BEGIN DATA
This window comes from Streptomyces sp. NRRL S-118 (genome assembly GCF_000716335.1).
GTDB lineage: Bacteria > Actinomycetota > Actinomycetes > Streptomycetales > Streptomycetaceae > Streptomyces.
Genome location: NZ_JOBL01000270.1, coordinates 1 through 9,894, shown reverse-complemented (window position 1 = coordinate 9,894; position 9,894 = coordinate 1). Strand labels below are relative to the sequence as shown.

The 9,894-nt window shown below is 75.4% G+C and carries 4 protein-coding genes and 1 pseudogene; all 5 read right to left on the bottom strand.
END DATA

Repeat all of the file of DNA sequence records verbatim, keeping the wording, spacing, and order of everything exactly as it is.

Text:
This window comes from Streptomyces sp. NRRL S-118 (genome assembly GCF_000716335.1).
GTDB lineage: Bacteria > Actinomycetota > Actinomycetes > Streptomycetales > Streptomycetaceae > Streptomyces.
Genome location: NZ_JOBL01000270.1, coordinates 1 through 9,894, shown reverse-complemented (window position 1 = coordinate 9,894; position 9,894 = coordinate 1). Strand labels below are relative to the sequence as shown.

The 9,894-nt window shown below is 75.4% G+C and carries 4 protein-coding genes and 1 pseudogene; all 5 read right to left on the bottom strand.